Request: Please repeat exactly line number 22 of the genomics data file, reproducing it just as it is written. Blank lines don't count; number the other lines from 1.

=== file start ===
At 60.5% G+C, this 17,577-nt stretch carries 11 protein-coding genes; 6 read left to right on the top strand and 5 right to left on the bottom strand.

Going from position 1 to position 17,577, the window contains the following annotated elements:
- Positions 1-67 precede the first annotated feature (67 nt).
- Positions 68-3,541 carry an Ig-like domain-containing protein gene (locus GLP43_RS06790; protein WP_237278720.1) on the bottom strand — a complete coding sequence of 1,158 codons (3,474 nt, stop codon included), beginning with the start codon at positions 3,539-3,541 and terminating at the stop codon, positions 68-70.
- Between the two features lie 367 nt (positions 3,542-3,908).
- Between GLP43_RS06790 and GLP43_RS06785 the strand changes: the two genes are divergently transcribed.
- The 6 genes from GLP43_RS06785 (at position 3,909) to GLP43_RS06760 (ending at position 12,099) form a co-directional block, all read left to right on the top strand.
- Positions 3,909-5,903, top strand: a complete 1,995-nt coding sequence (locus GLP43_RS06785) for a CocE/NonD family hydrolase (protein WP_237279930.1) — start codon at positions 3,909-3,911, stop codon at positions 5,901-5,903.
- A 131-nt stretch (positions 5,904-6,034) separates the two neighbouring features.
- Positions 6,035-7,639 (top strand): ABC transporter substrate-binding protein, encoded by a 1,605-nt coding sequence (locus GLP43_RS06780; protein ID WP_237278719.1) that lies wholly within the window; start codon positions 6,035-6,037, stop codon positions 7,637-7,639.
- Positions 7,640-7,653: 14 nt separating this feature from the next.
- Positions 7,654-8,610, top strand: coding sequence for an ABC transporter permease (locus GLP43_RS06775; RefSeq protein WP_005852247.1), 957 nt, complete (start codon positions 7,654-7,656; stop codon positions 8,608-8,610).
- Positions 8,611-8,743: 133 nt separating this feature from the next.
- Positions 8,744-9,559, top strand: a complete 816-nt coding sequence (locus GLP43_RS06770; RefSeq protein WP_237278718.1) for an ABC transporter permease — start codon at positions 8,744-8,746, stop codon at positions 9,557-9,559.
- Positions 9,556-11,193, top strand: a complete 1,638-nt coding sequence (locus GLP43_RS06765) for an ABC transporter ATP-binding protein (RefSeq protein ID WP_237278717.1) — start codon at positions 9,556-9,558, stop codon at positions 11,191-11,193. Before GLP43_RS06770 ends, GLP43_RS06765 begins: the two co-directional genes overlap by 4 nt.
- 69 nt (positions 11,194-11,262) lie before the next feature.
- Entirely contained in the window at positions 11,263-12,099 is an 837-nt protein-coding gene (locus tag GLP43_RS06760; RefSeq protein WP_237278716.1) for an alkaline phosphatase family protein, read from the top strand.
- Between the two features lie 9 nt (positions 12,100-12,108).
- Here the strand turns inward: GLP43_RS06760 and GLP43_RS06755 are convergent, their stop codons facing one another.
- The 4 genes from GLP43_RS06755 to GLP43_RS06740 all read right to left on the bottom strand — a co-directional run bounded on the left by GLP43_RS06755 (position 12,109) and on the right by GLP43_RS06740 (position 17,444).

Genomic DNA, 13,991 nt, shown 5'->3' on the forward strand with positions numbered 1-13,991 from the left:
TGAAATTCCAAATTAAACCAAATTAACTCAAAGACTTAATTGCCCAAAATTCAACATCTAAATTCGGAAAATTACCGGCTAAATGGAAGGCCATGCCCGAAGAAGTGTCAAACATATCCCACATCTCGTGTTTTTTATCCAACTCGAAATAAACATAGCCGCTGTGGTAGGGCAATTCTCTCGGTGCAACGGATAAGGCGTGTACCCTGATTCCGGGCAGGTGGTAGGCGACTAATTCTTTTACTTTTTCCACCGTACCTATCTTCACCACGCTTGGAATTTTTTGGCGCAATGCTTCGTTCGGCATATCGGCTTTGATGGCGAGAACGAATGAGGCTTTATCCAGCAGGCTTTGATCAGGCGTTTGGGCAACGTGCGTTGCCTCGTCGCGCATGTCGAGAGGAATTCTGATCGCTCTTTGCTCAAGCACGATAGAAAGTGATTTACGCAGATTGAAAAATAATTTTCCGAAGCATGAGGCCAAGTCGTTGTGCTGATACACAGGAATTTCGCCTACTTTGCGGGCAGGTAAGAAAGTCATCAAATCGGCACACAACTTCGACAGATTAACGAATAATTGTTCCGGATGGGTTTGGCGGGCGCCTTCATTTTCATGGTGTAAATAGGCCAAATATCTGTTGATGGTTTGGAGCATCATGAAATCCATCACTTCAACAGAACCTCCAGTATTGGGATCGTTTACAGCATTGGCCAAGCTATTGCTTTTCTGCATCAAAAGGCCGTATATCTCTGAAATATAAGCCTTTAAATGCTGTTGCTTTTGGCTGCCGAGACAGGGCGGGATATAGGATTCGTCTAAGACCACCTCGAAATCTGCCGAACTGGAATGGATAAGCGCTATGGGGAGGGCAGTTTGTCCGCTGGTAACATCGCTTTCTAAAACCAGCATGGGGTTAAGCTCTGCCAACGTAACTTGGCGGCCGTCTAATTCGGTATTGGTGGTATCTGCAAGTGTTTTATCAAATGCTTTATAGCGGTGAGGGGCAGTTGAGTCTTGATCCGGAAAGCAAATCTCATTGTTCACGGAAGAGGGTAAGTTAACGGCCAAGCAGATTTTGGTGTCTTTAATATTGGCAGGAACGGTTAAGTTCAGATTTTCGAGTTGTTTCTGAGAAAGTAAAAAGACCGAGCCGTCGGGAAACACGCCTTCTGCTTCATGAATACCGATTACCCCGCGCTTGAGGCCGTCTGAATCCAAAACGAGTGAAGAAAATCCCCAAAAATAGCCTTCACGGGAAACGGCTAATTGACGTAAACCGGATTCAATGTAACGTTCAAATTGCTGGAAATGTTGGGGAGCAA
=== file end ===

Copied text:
TGAAATTCCAAATTAAACCAAATTAACTCAAAGACTTAATTGCCCAAAATTCAACATCTAAATTCGGAAAATTACCGGCTAAATGGAAGGCCATGCCCGAAGAAGTGTCAAACATATCCCACATCTCGTGTTTTTTATCCAACTCGAAATAAACATAGCCGCTGTGGTAGGGCAATTCTCTCGGTGCAACGGATAAGGCGTGTACCCTGATTCCGGGCAGGTGGTAGGCGACTAATTCTTTTACTTTTTCCACCGTACCTATCTTCACCACGCTTGGAATTTTTTGGCGCAATGCTTCGTTCGGCATATCGGCTTTGATGGCGAGAACGAATGAGGCTTTATCCAGCAGGCTTTGATCAGGCGTTTGGGCAACGTGCGTTGCCTCGTCGCGCATGTCGAGAGGAATTCTGATCGCTCTTTGCTCAAGCACGATAGAAAGTGATTTACGCAGATTGAAAAATAATTTTCCGAAGCATGAGGCCAAGTCGTTGTGCTGATACACAGGAATTTCGCCTACTTTGCGGGCAGGTAAGAAAGTCATCAAATCGGCACACAACTTCGACAGATTAACGAATAATTGTTCCGGATGGGTTTGGCGGGCGCCTTCATTTTCATGGTGTAAATAGGCCAAATATCTGTTGATGGTTTGGAGCATCATGAAATCCATCACTTCAACAGAACCTCCAGTATTGGGATCGTTTACAGCATTGGCCAAGCTATTGCTTTTCTGCATCAAAAGGCCGTATATCTCTGAAATATAAGCCTTTAAATGCTGTTGCTTTTGGCTGCCGAGACAGGGCGGGATATAGGATTCGTCTAAGACCACCTCGAAATCTGCCGAACTGGAATGGATAAGCGCTATGGGGAGGGCAGTTTGTCCGCTGGTAACATCGCTTTCTAAAACCAGCATGGGGTTAAGCTCTGCCAACGTAACTTGGCGGCCGTCTAATTCGGTATTGGTGGTATCTGCAAGTGTTTTATCAAATGCTTTATAGCGGTGAGGGGCAGTTGAGTCTTGATCCGGAAAGCAAATCTCATTGTTCACGGAAGAGGGTAAGTTAACGGCCAAGCAGATTTTGGTGTCTTTAATATTGGCAGGAACGGTTAAGTTCAGATTTTCGAGTTGTTTCTGAGAAAGTAAAAAGACCGAGCCGTCGGGAAACACGCCTTCTGCTTCATGAATACCGATTACCCCGCGCTTGAGGCCGTCTGAATCCAAAACGAGTGAAGAAAATCCCCAAAAATAGCCTTCACGGGAAACGGCTAATTGACGTAAACCGGATTCAATGTAACGTTCAAATTGCTGGAAATGTTGGGGAGCAA